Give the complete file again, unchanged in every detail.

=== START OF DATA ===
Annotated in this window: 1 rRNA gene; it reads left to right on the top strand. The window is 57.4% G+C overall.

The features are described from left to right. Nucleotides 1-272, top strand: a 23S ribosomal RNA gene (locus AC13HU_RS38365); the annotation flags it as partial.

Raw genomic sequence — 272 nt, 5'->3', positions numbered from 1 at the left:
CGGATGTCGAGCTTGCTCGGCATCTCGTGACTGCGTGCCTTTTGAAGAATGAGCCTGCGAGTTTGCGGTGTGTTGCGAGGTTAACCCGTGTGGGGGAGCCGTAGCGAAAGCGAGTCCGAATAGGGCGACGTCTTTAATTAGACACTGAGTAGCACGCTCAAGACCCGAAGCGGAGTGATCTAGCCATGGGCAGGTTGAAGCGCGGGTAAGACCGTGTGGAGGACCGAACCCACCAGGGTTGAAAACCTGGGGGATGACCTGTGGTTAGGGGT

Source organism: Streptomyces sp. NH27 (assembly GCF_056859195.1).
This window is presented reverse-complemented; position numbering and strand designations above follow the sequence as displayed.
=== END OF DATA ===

Annotated in this window: 1 rRNA gene; it reads left to right on the top strand. The window is 57.4% G+C overall.

The features are described from left to right. Nucleotides 1-272, top strand: a 23S ribosomal RNA gene (locus AC13HU_RS38365); the annotation flags it as partial.

Raw genomic sequence — 272 nt, 5'->3', positions numbered from 1 at the left:
CGGATGTCGAGCTTGCTCGGCATCTCGTGACTGCGTGCCTTTTGAAGAATGAGCCTGCGAGTTTGCGGTGTGTTGCGAGGTTAACCCGTGTGGGGGAGCCGTAGCGAAAGCGAGTCCGAATAGGGCGACGTCTTTAATTAGACACTGAGTAGCACGCTCAAGACCCGAAGCGGAGTGATCTAGCCATGGGCAGGTTGAAGCGCGGGTAAGACCGTGTGGAGGACCGAACCCACCAGGGTTGAAAACCTGGGGGATGACCTGTGGTTAGGGGT

Source organism: Streptomyces sp. NH27 (assembly GCF_056859195.1).
This window is presented reverse-complemented; position numbering and strand designations above follow the sequence as displayed.